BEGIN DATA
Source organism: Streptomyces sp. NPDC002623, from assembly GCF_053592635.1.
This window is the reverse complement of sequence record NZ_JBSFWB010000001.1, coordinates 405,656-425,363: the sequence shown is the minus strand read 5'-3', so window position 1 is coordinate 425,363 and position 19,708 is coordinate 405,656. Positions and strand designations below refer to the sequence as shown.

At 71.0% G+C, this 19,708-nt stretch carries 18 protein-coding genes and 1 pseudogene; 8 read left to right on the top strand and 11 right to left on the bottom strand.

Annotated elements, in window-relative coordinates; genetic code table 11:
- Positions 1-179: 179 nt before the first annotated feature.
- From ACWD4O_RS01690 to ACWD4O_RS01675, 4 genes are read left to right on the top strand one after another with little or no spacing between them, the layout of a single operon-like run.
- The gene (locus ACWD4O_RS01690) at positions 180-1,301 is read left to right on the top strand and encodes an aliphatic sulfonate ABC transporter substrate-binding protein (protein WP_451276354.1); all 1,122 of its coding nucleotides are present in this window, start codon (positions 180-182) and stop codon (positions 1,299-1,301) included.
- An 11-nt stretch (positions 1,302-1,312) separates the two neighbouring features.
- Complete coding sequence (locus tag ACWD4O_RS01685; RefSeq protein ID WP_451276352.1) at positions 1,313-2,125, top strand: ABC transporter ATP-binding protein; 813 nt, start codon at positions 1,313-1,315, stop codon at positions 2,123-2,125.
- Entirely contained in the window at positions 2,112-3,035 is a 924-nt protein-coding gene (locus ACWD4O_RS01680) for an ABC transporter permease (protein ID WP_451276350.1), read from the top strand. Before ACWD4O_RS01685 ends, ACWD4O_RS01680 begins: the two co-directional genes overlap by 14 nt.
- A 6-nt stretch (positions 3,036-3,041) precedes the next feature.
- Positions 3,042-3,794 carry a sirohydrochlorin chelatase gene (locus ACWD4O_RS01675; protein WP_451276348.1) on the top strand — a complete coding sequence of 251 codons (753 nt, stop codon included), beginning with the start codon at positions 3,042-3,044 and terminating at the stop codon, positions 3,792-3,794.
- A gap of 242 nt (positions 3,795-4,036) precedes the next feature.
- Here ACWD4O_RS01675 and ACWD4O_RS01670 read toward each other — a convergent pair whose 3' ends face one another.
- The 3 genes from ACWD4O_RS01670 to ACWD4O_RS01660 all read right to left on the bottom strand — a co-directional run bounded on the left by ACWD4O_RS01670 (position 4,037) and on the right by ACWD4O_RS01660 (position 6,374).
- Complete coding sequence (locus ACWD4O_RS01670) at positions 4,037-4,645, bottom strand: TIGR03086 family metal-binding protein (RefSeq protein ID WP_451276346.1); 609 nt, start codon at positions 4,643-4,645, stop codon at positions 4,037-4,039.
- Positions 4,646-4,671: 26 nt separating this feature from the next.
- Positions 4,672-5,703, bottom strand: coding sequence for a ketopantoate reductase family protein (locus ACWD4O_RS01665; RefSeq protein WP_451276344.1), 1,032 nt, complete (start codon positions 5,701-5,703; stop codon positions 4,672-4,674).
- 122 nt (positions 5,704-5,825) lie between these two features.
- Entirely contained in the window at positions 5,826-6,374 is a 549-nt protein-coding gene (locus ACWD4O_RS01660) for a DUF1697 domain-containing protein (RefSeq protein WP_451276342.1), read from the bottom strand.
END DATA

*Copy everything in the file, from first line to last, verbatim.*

Source organism: Streptomyces sp. NPDC002623, from assembly GCF_053592635.1.
This window is the reverse complement of sequence record NZ_JBSFWB010000001.1, coordinates 405,656-425,363: the sequence shown is the minus strand read 5'-3', so window position 1 is coordinate 425,363 and position 19,708 is coordinate 405,656. Positions and strand designations below refer to the sequence as shown.

At 71.0% G+C, this 19,708-nt stretch carries 18 protein-coding genes and 1 pseudogene; 8 read left to right on the top strand and 11 right to left on the bottom strand.

Annotated elements, in window-relative coordinates; genetic code table 11:
- Positions 1-179: 179 nt before the first annotated feature.
- From ACWD4O_RS01690 to ACWD4O_RS01675, 4 genes are read left to right on the top strand one after another with little or no spacing between them, the layout of a single operon-like run.
- The gene (locus ACWD4O_RS01690) at positions 180-1,301 is read left to right on the top strand and encodes an aliphatic sulfonate ABC transporter substrate-binding protein (protein WP_451276354.1); all 1,122 of its coding nucleotides are present in this window, start codon (positions 180-182) and stop codon (positions 1,299-1,301) included.
- An 11-nt stretch (positions 1,302-1,312) separates the two neighbouring features.
- Complete coding sequence (locus tag ACWD4O_RS01685; RefSeq protein ID WP_451276352.1) at positions 1,313-2,125, top strand: ABC transporter ATP-binding protein; 813 nt, start codon at positions 1,313-1,315, stop codon at positions 2,123-2,125.
- Entirely contained in the window at positions 2,112-3,035 is a 924-nt protein-coding gene (locus ACWD4O_RS01680) for an ABC transporter permease (protein ID WP_451276350.1), read from the top strand. Before ACWD4O_RS01685 ends, ACWD4O_RS01680 begins: the two co-directional genes overlap by 14 nt.
- A 6-nt stretch (positions 3,036-3,041) precedes the next feature.
- Positions 3,042-3,794 carry a sirohydrochlorin chelatase gene (locus ACWD4O_RS01675; protein WP_451276348.1) on the top strand — a complete coding sequence of 251 codons (753 nt, stop codon included), beginning with the start codon at positions 3,042-3,044 and terminating at the stop codon, positions 3,792-3,794.
- A gap of 242 nt (positions 3,795-4,036) precedes the next feature.
- Here ACWD4O_RS01675 and ACWD4O_RS01670 read toward each other — a convergent pair whose 3' ends face one another.
- The 3 genes from ACWD4O_RS01670 to ACWD4O_RS01660 all read right to left on the bottom strand — a co-directional run bounded on the left by ACWD4O_RS01670 (position 4,037) and on the right by ACWD4O_RS01660 (position 6,374).
- Complete coding sequence (locus ACWD4O_RS01670) at positions 4,037-4,645, bottom strand: TIGR03086 family metal-binding protein (RefSeq protein ID WP_451276346.1); 609 nt, start codon at positions 4,643-4,645, stop codon at positions 4,037-4,039.
- Positions 4,646-4,671: 26 nt separating this feature from the next.
- Positions 4,672-5,703, bottom strand: coding sequence for a ketopantoate reductase family protein (locus ACWD4O_RS01665; RefSeq protein WP_451276344.1), 1,032 nt, complete (start codon positions 5,701-5,703; stop codon positions 4,672-4,674).
- 122 nt (positions 5,704-5,825) lie between these two features.
- Entirely contained in the window at positions 5,826-6,374 is a 549-nt protein-coding gene (locus ACWD4O_RS01660) for a DUF1697 domain-containing protein (RefSeq protein WP_451276342.1), read from the bottom strand.